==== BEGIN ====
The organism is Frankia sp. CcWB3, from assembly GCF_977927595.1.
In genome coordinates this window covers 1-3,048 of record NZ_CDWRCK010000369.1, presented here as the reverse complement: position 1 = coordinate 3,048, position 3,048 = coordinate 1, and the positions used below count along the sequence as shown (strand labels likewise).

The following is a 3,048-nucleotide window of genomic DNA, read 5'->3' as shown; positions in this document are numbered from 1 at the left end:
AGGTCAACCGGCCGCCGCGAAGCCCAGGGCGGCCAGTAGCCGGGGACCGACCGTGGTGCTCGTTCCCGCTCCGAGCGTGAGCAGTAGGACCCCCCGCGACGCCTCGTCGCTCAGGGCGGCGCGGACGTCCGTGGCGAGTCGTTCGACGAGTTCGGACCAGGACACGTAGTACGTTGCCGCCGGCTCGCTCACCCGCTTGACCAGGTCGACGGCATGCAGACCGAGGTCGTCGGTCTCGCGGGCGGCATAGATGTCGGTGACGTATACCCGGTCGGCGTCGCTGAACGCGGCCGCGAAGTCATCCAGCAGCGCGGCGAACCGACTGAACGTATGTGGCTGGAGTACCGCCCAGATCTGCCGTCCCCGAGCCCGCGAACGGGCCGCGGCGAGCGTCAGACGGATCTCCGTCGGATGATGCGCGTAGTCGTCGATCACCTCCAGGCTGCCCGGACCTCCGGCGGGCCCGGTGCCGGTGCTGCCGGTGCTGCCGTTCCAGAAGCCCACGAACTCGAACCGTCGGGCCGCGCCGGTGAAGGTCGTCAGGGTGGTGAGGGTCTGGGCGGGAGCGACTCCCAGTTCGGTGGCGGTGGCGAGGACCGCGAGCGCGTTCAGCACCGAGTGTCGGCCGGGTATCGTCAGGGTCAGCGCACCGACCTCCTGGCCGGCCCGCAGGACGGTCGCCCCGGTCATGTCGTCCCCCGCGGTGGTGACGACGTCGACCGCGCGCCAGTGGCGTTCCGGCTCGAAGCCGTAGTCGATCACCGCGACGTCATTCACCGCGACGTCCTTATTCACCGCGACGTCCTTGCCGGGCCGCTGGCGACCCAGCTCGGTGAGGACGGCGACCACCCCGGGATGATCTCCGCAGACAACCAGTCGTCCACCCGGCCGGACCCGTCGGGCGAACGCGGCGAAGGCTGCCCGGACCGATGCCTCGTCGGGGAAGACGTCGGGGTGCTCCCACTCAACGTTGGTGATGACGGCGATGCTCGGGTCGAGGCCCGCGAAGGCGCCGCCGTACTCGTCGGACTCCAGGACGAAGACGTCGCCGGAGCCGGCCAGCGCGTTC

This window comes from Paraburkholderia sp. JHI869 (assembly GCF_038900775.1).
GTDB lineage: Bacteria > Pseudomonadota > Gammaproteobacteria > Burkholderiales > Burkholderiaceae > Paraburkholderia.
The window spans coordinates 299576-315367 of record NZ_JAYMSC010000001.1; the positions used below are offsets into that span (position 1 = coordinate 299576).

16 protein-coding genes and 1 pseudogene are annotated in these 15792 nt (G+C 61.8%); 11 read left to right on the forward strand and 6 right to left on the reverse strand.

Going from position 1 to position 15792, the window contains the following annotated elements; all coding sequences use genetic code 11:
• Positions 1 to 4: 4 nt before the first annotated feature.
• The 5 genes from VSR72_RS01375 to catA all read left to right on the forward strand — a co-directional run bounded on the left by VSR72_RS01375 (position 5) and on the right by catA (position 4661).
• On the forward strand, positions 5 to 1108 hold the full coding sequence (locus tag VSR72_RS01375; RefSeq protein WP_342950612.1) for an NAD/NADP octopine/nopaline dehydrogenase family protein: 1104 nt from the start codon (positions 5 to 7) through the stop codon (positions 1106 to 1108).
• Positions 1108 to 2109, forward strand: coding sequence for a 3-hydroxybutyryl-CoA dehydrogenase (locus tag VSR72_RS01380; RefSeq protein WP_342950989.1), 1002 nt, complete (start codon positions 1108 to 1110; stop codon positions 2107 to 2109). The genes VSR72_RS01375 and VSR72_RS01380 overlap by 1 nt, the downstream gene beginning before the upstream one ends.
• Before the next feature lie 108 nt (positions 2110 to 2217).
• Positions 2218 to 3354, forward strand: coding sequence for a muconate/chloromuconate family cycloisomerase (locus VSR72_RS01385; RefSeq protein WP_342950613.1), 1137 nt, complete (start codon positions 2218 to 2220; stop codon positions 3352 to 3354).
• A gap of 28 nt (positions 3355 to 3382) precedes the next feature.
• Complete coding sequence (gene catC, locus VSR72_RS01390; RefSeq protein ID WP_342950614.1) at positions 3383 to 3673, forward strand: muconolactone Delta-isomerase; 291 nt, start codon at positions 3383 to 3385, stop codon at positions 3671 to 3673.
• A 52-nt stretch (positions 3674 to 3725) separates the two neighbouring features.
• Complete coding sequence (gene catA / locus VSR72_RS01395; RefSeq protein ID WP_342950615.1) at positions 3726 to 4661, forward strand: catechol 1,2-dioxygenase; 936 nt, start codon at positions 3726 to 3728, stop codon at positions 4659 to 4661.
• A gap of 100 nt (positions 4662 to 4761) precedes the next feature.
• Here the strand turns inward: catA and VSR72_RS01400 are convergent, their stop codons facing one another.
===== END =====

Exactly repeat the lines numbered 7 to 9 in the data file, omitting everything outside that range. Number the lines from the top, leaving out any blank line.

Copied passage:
The window spans coordinates 299576-315367 of record NZ_JAYMSC010000001.1; the positions used below are offsets into that span (position 1 = coordinate 299576).

16 protein-coding genes and 1 pseudogene are annotated in these 15792 nt (G+C 61.8%); 11 read left to right on the forward strand and 6 right to left on the reverse strand.

Going from position 1 to position 15792, the window contains the following annotated elements; all coding sequences use genetic code 11: